All I have left is the everyday faith of a geezer

I’m a part of Generation G for geezers.

And I’m hoping today that some other member of my Generation G can toss me a bone, though preferably not one of your own.

Because I need help.

I can’t come up with the date I’m trying to track down. My best guess is that it happened in the past two decades. Since I associate the change with them, it may have been about when I stopped using the words waiter and waitress and went to the word server.

The only thing I really know is that before unsaid date, I ordered iced tea from said servers and afterwards, I began ordering unsweet tea.

At first, I suffered through the usual Generation G grumpiness over any change aside from a change of anything except underwear that has begun to chafe. But eventually, I began to see it as a useful shortcut – an easy way to distinguish between the sweet and unsweet varieties.

I wish we had as easy a way of distinguishing between faith and religious faith.

Just to make it easier to talk about them.

Today, I’m going to take a crack at that.

I’ll italicize faith when I mean the special religious variety and leave it in plain type when I mean the plain everyday variety. All this is because something about the latter kind struck me the other day: That it’s impossible to get along without it.

I know many people of faith have the same sense – and that it’s a special connection because it involves connection with something eternal, something everlasting.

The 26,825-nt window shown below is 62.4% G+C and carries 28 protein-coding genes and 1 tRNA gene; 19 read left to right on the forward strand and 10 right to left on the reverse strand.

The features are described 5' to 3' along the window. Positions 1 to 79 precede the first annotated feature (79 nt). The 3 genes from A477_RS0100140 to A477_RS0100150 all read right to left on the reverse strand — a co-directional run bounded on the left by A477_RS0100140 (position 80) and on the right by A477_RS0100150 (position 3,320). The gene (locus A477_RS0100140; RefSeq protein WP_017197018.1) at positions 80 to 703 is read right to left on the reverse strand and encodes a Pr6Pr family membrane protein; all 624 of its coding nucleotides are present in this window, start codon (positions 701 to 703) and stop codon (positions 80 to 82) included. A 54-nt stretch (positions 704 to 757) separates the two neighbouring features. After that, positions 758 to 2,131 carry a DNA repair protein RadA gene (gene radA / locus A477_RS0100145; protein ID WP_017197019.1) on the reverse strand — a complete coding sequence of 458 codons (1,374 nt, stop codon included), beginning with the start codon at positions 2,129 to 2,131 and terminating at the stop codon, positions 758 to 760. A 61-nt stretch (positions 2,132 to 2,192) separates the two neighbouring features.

But I don’t see humanity as everlasting – as a species, even. So, I have trouble with the notion that much about us is everlasting. On the other hand, I do think there are truths about humanity – things about us and our values and connections with one another – that will last as long as we do; that is, during the thin slice of eternity we occupy.

There is a bright side to this: Even if cockroaches, molds and viruses are good best to outlast us –taxation will not. (I ask you not to share that information with accountant friends so as not to endanger their mental health.)

Anyhow, within the limitations I’ve spelled out, I see truths about people, how we should treat each other and get along as being true for as long as we’re around – something I can have unitalicized faith in.

So, here’s my two cents, which, adjusted for inflation, will cost you three: I find much of this talk esoteric -- a word highfalutin, but in a higher tax bracket.

Because the moment that made me think about this last week was a kind of everyday revelation. It’s a simple belief at the heart of me, that the best thing I can do on any day is this: be myself, to which, over the years I’ve found no workable alternative, and to be as open to others as possible.

I know, the daily newspaper offers little evidence of this being an effective form of action. But the simple truth is I’d find it hard to live in a world where that isn’t the right thing to do -- no matter how far short I might fall of it on any given day.

Understand this, too, though: If, somehow, taxes manage to mutate and find a way to join cockroaches, molds and viruses in the things I suspect will outlast us, all bets are off.

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